Chechnya: Mary Robinson’s Report

Following are excerpts from the report, delivered on April 5, by Mary Robinson, UN High Commissioner for Human Rights, after her visit to the Chechnya region between March 31 and April 4 of this year.1

On April 1 I traveled to Nazran, the capital of Ingushetia, where I visited the Sleptzovskaya camp for internally displaced persons. I saw the main camp where thousands of people live in tents. I also saw some of the ninety-six railway carriages which house some four thousand displaced persons. One carriage to which I went housed forty-five people from sixteen different families who told me that they had been there for six months. I was approached by many of the displaced persons, mainly women, who were distressed and made appeals for help. They were deeply concerned about what the future holds for them, about missing relatives—particularly those left behind in towns and villages which have been bombarded, and those taken to detention centers—about lack of health care, restrictions on travel, and difficulties with identity documents.

I met President Aushev and heard from him about the efforts his government is making to cope with the flood of IDPs [internally displaced persons] from Chechnya—whose number totals, according to the best estimates, 213,000—and about the severe strains being placed on the local economy and host families.

During my visit to the region I heard allegations of mass killings, summary executions, rape, torture, and pillage. On the evening of April 1, I heard detailed firsthand testimony from witnesses of alleged gross violations of human rights…in Chechnya. I regard these direct accounts and personal testimony as a most significant part of the visit since they bear out the scale and the seriousness of the allegations of human rights violations by Russian military, militia, and Ministry of Interior forces in Chechnya.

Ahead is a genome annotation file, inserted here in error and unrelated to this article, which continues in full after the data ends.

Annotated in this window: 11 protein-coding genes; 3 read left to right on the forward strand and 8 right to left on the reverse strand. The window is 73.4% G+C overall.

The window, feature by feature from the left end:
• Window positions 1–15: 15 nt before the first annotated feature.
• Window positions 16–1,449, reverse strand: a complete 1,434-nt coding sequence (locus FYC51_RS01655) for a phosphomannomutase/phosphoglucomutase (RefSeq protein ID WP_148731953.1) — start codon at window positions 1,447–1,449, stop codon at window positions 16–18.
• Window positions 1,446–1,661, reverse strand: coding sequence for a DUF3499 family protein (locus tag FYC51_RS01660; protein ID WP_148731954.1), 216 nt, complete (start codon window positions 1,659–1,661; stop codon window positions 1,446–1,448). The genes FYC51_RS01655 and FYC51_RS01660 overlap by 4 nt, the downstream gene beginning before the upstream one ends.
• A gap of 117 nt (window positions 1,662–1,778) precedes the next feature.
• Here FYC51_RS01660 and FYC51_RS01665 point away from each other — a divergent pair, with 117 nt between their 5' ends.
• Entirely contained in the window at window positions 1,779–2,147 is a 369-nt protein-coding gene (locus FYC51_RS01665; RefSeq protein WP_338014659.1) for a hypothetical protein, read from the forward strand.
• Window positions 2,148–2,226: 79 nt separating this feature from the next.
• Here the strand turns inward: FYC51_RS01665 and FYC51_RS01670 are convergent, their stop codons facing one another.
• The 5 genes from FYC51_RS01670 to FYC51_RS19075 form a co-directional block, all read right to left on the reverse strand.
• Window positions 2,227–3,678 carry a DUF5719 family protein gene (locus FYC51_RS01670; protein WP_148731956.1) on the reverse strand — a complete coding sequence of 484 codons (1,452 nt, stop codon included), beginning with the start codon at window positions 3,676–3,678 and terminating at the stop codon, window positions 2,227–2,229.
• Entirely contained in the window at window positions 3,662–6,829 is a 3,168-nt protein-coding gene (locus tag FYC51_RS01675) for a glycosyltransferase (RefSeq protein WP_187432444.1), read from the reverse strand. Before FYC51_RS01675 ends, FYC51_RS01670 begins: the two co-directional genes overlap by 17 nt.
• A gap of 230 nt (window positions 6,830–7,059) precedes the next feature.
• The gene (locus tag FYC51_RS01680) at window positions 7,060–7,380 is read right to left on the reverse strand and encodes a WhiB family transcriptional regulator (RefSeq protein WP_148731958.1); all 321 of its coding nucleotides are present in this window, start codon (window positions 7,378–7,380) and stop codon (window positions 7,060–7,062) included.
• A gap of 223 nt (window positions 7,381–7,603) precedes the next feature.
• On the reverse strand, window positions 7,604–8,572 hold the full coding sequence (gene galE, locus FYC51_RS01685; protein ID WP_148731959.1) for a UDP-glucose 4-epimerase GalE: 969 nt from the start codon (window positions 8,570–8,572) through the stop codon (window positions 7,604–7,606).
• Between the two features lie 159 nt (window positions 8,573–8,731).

For several hours I listened to harrowing accounts from direct witnesses to events. I was given photographs and videotape evidence, and shown the wounds and scars of those who had themselves been injured. The individuals were clearly traumatized by what they had endured, and frightened, but they gave detailed, precise answers to close questioning. They were earnest to be accurate in response to questions, but, of course, the events would need full investigation and verification. I will describe three of these personal accounts, all of which shocked me by what they implied of how the military campaign is being conducted.

I listened to the account of a woman who, with two other women, went back to the Staropromoslovsky district of Grozny on January 21 to check on their houses. She described abuse at checkpoints, insults, ransom extorted, and finally that the three women were blindfolded by troops whom she described as being from the regular army. They were taken to a destroyed house and the blindfolds were removed. They pleaded desperately but the witness described how they shot the first woman and [how] part of her head came off, how they then shot the second in the…

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